Google+ is better than Facebook in pretty much every single conceivable way. It hit big with the tech/geek crowd first. We LOVED it, and when it came out of beta, we brought our friends over.
Here’s the thing: a social network is only as good as the people on it. People are used to Facebook. It’s what they know, and it’s been dominant for a long time now. Longer than Myspace was. They were invested in Facebook. Getting them to change completely was tough and nearly impossible at the time. This is my very long explanation/metaphor:
Think of social network sites like a bar. Everyone hangs out at the same bar. It’s not the greatest bar, but it’s where you’ve been hanging out for years. It’s comfortable. You know everyone there, you’re familiar with it, and everyone’s familiar with you. You’ve got your favorite seat/table. It’s that place that when people say “Let’s go to the bar”, you don’t have to ask which bar…it’s just The Bar.
So you hear about this other place, The New Bar. You decide to check it out, and it’s freakin’ AWESOME. They have clean, comfortable seats, a shiny new floor, awesome beers on tap, great lighting; the works. It’s the bar you’ve always wanted, better than The Old Bar in every way. You’re so excited to tell your friends about The New Bar, and you’re 100% certain that they’re going to love it like you do, and they’ll all want to switch bars. So you go running to your friends to tell them all about it. And a few of your friends agree to go with you to check it out, and sure enough they love it. They show up a few times and think it’s great and tell their friends.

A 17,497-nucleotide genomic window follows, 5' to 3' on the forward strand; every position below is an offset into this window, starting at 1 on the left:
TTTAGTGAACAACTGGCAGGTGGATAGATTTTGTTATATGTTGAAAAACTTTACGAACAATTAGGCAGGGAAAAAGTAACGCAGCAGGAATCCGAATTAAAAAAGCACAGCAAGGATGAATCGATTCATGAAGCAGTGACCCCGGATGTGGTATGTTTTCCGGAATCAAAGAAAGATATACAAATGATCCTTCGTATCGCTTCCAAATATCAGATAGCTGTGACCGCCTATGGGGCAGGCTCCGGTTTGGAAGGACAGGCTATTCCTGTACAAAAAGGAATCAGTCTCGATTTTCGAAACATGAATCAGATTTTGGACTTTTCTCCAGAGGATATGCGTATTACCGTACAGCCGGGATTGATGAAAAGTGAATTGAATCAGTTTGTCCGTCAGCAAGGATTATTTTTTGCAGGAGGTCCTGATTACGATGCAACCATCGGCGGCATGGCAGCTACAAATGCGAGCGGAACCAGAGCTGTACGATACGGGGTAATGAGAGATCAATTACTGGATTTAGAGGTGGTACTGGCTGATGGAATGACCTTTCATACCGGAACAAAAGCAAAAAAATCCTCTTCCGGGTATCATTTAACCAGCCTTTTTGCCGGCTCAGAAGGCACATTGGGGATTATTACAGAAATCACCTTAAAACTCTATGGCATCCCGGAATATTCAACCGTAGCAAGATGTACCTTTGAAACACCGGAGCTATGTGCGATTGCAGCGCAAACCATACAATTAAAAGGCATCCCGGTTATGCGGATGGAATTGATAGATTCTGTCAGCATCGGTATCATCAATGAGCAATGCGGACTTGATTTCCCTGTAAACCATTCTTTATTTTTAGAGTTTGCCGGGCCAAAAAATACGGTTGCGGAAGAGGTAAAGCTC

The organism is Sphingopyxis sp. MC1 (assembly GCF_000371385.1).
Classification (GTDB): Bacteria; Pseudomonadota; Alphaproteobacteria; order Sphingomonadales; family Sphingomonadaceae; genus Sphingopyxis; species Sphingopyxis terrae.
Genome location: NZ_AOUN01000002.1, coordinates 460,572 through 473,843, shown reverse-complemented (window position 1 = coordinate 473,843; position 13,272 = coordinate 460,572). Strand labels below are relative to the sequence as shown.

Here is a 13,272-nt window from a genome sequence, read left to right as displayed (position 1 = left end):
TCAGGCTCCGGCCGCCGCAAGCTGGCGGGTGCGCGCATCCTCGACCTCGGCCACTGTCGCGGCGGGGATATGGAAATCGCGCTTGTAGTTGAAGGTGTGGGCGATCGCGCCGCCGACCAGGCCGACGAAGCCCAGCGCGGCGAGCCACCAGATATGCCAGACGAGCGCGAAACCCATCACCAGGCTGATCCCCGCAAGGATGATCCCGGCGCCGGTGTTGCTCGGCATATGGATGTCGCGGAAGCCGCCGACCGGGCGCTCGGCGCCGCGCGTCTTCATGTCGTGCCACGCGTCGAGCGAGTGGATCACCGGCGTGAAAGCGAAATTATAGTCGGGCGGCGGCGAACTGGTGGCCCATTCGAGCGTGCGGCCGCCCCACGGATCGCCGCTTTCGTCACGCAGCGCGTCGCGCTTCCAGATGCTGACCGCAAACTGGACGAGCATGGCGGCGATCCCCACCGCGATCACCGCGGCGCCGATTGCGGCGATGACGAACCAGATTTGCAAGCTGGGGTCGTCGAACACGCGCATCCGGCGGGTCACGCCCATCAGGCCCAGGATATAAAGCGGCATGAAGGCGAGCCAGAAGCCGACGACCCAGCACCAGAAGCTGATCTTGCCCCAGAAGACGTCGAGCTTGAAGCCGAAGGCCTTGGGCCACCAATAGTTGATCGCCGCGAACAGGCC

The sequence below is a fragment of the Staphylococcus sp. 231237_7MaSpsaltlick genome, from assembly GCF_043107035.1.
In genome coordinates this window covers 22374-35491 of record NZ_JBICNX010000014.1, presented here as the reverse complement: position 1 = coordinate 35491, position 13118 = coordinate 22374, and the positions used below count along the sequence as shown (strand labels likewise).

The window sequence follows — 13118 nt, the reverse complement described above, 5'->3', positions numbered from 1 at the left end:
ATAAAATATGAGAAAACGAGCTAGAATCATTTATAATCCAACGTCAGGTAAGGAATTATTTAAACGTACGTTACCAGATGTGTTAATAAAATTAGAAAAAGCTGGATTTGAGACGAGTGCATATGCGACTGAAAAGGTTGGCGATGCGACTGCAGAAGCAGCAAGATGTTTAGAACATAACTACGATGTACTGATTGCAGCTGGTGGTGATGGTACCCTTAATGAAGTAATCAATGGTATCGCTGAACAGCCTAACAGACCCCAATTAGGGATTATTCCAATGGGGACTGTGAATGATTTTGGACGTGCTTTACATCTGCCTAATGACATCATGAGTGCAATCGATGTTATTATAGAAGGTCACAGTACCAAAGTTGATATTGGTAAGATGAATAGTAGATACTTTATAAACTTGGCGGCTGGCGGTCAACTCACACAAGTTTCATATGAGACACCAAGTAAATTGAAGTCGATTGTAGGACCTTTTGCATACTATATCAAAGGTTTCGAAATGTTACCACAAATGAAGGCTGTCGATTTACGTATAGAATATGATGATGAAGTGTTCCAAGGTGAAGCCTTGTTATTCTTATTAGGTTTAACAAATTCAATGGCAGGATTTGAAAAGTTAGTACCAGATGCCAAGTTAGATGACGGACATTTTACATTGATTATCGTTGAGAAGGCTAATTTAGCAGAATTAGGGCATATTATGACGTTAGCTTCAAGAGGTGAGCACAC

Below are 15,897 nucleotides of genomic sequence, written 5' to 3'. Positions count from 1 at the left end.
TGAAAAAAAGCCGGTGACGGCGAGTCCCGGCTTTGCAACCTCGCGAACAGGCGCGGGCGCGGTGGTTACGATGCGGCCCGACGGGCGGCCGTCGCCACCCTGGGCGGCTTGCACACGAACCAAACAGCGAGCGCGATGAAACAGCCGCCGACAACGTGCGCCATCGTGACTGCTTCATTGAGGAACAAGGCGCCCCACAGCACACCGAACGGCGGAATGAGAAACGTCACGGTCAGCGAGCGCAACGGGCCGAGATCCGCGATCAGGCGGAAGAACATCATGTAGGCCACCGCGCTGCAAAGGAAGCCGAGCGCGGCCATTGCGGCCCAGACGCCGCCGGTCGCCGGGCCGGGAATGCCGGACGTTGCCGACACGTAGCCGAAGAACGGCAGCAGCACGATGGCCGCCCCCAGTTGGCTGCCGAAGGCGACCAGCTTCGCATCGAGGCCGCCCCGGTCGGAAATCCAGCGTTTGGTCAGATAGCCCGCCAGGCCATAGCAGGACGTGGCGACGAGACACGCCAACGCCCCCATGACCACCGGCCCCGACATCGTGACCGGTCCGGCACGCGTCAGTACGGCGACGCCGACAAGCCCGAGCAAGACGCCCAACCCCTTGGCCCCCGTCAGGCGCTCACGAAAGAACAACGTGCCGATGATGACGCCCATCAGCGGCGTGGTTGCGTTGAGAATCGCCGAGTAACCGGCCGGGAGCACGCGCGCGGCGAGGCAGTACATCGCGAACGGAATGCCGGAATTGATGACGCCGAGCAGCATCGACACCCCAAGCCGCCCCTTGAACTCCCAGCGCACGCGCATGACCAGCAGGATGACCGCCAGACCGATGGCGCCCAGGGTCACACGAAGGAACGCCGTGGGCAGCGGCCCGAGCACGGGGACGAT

But after a while, they start to go back to The Old Bar. They don’t want to switch bars. They know The Bar. People know them there. The bartender might be a jerk, but he’s THEIR jerk. The New Bar’s bartender is a nice guy with a flashy smile, but he doesn’t make their drinks the way they are used to. And while a lot of people came to The New Bar, not everyone did. And they know that at The Old Bar, they’re going to see all of their friends and know everyone. It may not be nearly as good as The New Bar, but it’s comfortable and change is hard. After a while, The New Bar loses its customers and starts making changes, desperate to gain a new clientele, but really just end up shooting themselves in the foot. In the meantime, The Old Bar makes a few rules changes that the customers grumble and bitch about, but it’s not enough to make them change.
The thing is, Myspace drove people out. Facebook didn’t win out because it was a better service; it won because Myspace kept changing and changing, trying to meet everyone’s needs until it met no one’s needs. People flocked to Facebook because it sucked less, not because it was better. No matter how much better Google+ was, Facebook wasn’t BAD enough to make people change their comfortable ways. In desperation, Google+ made more and more changes, and now it’s an ugly mess that most people really have no desire to use. Funny thing is, I think Facebook has made enough changes and forced so many security holes and advertisements, that I think if G+ had been released in its original iteration NOW…it might stand a chance. However, Facebook was at its peak when G+ tried to fight it. They got one major boost when Facebook introduced a new security breach that made people panic, but it didn’t last.
It’s a shame. I really was one of Google+’s biggest fans. I absolutely loved it.